Film review: GasLand (2010)
The 2010 American documentary GasLand focuses on communities in the United States that have been impacted by natural gas drilling, specifically by the method known as fracking.
After receiving a letter from a natural gas company offering to lease his family’s land in Pennsylvania, writer and director Josh Fox sets out to find how communities in the west, where fracking has been underway for the last decade, have been affected. The documentary shows the scale of the long-term consequences profit-seeking fracking corporations can have.
The film argues that fracking causes long-term devastation on both the environment and people’s health. Poisonous water supplies are shown to be entering into homes, as footage shows several houses where water can be set alight at the tap. In addition, the film highlights how the economic interests of a few corporations appear to be placed ahead of the lives of thousands of people, wildlife and the environment.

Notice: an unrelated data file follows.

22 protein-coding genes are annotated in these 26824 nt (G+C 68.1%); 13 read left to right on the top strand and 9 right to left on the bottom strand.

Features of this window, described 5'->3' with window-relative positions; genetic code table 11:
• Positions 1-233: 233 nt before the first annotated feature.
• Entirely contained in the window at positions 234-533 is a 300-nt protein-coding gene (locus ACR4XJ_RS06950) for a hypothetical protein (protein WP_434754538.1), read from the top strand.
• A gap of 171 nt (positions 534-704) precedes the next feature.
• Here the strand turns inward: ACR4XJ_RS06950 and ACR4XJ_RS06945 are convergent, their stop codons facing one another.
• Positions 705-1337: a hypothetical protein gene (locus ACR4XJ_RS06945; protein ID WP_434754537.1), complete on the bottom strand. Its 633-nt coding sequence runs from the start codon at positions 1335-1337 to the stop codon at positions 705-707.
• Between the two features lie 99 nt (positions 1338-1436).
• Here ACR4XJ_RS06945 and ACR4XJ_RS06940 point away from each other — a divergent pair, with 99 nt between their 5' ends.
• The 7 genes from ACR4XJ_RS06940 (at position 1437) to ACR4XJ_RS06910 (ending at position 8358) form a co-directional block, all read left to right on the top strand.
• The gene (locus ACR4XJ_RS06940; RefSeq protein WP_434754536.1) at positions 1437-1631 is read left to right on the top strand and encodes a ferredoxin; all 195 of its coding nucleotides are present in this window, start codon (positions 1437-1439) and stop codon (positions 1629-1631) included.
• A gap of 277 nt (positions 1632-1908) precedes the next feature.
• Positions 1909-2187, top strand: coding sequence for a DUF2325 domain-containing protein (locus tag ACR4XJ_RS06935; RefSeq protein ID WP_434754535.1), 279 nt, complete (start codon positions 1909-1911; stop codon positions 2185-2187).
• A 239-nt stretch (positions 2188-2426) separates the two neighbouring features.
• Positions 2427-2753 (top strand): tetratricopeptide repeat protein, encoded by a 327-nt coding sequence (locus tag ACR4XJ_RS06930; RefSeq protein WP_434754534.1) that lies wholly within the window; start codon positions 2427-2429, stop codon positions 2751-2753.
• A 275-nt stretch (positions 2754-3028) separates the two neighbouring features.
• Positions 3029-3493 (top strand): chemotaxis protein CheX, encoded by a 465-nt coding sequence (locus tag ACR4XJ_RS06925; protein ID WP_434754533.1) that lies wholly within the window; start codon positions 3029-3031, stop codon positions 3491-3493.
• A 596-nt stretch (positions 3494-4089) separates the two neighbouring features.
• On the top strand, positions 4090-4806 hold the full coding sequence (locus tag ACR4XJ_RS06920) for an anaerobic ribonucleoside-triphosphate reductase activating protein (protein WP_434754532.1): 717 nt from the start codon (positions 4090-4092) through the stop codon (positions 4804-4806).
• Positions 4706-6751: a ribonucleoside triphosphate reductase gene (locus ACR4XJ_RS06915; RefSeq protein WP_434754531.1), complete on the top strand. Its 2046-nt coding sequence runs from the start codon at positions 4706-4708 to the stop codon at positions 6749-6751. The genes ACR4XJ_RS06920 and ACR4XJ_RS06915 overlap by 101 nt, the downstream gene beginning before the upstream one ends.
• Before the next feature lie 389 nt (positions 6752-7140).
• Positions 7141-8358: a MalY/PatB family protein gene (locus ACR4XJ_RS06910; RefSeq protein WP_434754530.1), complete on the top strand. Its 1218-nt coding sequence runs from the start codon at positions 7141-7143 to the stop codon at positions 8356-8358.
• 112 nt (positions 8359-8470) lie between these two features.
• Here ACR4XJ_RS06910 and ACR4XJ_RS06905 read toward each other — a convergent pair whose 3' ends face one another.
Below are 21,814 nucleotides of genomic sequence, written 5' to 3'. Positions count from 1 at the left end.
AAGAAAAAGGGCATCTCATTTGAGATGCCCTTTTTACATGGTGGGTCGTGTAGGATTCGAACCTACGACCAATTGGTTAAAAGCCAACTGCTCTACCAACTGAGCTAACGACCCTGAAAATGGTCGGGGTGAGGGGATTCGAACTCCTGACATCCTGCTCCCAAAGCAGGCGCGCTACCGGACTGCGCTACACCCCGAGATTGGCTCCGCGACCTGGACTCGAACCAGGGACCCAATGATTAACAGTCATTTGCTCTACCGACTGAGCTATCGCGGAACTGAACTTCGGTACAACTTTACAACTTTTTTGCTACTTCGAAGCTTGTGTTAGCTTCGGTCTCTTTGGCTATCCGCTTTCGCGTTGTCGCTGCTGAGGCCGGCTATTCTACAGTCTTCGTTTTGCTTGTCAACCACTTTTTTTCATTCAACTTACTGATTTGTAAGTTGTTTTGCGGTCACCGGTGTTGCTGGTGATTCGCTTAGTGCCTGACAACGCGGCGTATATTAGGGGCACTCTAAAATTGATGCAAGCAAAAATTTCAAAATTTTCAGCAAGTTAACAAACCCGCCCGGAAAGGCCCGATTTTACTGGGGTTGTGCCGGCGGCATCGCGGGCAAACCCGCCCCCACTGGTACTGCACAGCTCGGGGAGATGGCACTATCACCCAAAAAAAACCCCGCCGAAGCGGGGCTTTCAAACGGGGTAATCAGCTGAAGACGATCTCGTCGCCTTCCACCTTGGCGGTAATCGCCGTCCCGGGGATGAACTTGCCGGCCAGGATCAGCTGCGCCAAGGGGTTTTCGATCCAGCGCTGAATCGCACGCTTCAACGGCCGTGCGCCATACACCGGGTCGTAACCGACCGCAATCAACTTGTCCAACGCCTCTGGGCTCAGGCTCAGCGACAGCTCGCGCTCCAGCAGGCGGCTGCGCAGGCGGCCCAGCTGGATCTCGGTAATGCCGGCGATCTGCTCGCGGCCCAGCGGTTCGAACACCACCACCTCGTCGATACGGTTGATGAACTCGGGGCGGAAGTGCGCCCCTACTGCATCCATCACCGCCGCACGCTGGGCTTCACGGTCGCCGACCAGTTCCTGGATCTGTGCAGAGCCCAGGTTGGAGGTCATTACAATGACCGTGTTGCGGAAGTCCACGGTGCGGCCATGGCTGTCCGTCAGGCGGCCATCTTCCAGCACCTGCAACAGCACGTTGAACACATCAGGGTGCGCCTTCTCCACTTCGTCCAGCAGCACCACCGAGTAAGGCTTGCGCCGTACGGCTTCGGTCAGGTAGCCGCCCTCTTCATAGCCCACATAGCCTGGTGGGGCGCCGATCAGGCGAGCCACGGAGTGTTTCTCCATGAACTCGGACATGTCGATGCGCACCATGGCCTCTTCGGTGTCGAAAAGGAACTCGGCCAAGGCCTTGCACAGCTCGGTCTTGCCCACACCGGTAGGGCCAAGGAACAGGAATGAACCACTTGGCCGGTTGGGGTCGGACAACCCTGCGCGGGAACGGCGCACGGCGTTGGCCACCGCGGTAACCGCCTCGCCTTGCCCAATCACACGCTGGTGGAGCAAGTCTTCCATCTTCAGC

The subject is tackled with sensitivity and is factual whilst still being easy to follow. The footage is full of interviews allowing viewers to understand the argument against fracking. Josh Fox has also created a follow up film, GasLand 2, which takes a broader look at the dangers of fracking and examines the gas industry’s portrayal of natural gas as a clean and safe alternative to oil.
The documentary is a must see and is particularly poignant now that the fracking debate continues within the UK and rest of Europe.
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